aranrhod

Anonymous asked:

Why do you support the independence campaign?

hsimah answered:

Sorry I took a while to get to this, I was out.

Basically I was first convinced by the democratic argument - essentially, Scotland and the Scottish people will never be represented by a Tory government. As a historically separate country, to be unrepresented by a central government is quite important.

After this I got to think about it more and I realised two things: 1) it would work and 2) this is so much more than nationalism

So on point 1) I guess the main thing is that I really don’t believe some of the warning about Scotland economically and so on? Obviously you can’t ignore the oil wealth but I think even more importantly in the long term the wind energy wealth - if I remember some statistics I saw, Scotland has 26% of europe’s wind energy with a mere 1% of its population. That’s something worth cherishing in a future where the turn to green energy needs to be made.

On the point of currency union, I think despite Westminster’s stance, they will get it. This is because Scotland may hold the power over whether the rUK continues in its place as a member of the security council (basically determined by whether this is secession or a break up of the country). The only precedence for this is the USSR’s break up, in which all of the USSR member states signed an agreement to permit Russia to continue in the USSR’s stead. Assuming a similar thing happens, if Scotland refuses to agree I’m sure India or Brazil would very happily step into the SC. This is a very serious bargaining chip.

I’m also quite hesitant to believe some of the banking groups and so on which have said it won’t work. These banks gamble money on all sorts of money investing in far more unstable economies than Scotland, in areas with a lot more uncertainty. In fact, there shouldn’t be much uncertainty anyway - the process of hashing out the details is two years and I’ll tell you what, if you’re a banker/finance person and you can’t, given two years to prepare (no doubt being allowed insight into the development of Scotland’s plans) you can’t make something work you are a bit shite at your job. I’m not saying it’ll be perfect but what I am saying is that all of these banks/finance sector personnel have a serious vested interest - if Westminster is the only power, Westminster is the only place they have to lobby and we all know they have a very powerful hold on it. The uncertainty is not economic but rather how much control will they, the unelected finance elite have on Holyrood? They are worried that it won’t be much so are fear mongering for their own sake.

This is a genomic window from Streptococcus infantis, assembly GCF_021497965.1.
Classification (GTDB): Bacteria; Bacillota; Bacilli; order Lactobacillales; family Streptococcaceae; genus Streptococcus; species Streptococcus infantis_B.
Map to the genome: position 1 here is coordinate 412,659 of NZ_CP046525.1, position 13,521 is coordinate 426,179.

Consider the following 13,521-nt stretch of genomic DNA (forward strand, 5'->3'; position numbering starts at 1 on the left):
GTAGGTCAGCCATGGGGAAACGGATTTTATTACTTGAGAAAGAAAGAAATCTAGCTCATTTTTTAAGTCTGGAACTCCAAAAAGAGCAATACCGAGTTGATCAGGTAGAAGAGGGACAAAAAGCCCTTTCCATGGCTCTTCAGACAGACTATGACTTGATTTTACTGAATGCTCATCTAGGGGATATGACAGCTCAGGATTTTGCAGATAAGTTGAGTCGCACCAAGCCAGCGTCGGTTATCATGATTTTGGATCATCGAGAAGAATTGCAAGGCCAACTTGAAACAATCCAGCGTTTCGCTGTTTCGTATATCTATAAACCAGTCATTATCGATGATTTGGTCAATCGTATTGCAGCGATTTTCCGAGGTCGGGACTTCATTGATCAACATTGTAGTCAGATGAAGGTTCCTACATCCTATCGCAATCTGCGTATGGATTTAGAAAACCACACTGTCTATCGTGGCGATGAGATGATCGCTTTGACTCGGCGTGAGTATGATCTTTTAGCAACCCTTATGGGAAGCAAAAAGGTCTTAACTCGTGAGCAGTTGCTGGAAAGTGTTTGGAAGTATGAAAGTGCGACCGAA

This kind of leads me on to the realisation 2) this is more than nationalism. I think there has been a tendency for some journo clowns at crap papers to paint this as a recreation of that which led to WW1 which is nonsense. Insofar as this is a nationalist movement it is representative of the new form of nationalism brought forward by globalisation, in protest against it. Turning away from globalised homogeneity and looking towards some basic traits of identity, and for the Scottish people that goes smaller than the UK (as it does in places like Catalonia). Because the Scottish identity, the culture is different and you’d be daft to suggest otherwise. and this reveals really what this movement is about: it’s a reclamation of democracy, of identity, of the potential for a future against a corrupt, unrepresentative, globalised elite. Many in Europe are looking on to the Scots as heroes fighting against these problems inherent in all 21st century capitalist states. They are disillusioned not with politics, not with participation, not with democracy. They feel disconnected with an elite that gives them no meaningful voice, and even when it does once every five years it offers a choice between Tweedledee and Tweedledum, and even in choosing between the two, for most people their voice doesn’t matter. The independence campaign has been one about grassroots support. It has been one not about stealing voters from each other but getting people who don’t vote to vote and I think the phenomenal turnout is evidence of how well this has worked. This is the first chance people have really had to reject that and seize the opportunity to define their own future on their on terms and try to build a more sustainable and importantly (something I haven’t mentioned much) more just society. If I had the opportunity to do the same I’d grab it with both hands and not let go.

Sorry this is a bit long and probably not very eloquent, it’s late and I’m tired. My thoughts are also quite well summed up by these two articles if you fancy proper writing.